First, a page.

With April now behind us, and a better understanding of what sort of team the Braves have put together for 2009 in front of us, I thought a review of April is in order.
The National League East is shaping up like this:
TEAM W L % GB
Florida 13 8 .619 —
Philadelphia 11 9 .550 1.5
Atlanta 10 11 .476 3.0
New York 9 12 .429 4.0
Washington 5 15 .250 7.5
Streaks: L1; Last 10: 5-5; Home: 4-5; Road: 6-6; Runs Allowed: 90; Runs Scored: 85.
The two stats that jump out at me the most are the home record of 4-5 and the runs scored is 5 less than what they’ve allowed. The theory is simple: score more than you allow.
Even with the addition of Derek Lowe and Javier Vasquez, the Braves are in serious need of another quality starter and at least one more bat to anchor the offense. Let’s face it, with McCann and Garret Anderson both on the DL, and Chipper ailing from a sore thumb, the offense cannot be carried by the likes of Jeff Francoeur, Casey Kotchman and Yunel Escobar.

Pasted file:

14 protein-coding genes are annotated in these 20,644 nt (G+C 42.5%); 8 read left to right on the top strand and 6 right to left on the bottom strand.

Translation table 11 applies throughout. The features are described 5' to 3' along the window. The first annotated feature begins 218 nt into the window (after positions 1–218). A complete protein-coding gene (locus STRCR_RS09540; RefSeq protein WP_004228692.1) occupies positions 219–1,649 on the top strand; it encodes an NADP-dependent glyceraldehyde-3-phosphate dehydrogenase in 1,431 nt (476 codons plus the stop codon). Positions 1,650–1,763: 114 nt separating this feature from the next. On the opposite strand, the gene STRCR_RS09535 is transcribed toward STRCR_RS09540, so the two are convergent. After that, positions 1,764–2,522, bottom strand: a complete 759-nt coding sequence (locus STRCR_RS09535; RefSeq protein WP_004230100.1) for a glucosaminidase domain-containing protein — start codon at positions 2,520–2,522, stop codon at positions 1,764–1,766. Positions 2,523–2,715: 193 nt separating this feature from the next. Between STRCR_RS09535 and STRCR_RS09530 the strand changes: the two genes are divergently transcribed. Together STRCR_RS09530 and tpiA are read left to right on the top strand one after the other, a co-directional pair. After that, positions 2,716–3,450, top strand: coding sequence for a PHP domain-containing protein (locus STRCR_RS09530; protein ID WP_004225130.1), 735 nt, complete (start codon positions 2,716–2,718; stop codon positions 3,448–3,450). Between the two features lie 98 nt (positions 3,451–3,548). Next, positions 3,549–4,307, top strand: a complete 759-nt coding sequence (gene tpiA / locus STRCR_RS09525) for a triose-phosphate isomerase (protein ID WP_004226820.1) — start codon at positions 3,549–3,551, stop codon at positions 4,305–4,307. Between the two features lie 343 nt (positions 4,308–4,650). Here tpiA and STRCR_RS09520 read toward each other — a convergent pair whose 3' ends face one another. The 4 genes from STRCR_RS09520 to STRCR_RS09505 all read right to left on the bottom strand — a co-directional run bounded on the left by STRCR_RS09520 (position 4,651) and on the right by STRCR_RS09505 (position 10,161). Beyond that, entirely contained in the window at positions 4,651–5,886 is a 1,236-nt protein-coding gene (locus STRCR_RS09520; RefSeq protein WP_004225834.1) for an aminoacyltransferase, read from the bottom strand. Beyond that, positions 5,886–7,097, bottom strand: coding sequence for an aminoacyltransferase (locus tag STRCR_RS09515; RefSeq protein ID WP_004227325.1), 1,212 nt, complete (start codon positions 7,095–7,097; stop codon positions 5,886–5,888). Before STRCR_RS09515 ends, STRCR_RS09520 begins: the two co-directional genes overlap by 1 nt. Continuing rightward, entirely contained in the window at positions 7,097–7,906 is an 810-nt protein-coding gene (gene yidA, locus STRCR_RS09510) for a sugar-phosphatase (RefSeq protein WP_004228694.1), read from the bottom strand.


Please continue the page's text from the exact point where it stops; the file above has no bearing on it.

To compete, Frank Wren will have to sign another thunder stick, like an Adam Dunn, to help the Braves compete in the division.
As far as the rotation is concerned, Javier Vasquez (2-2, 3.38 ERA, 42K) has been the victim of a terminal offense, so we can’t accurately judge his performace and have only his years with the White Sox to go by. So, no fault to him.
Derek Lowe (2-1, 3.10 ERA, 25K) has been a breath of fresh air for the Braves and I am genuinely excited to see him toe the rubber. In fact, I hope to make it to the Ted to see him pitch this year. I just hope it’s a game where the Braves’ offense shows up.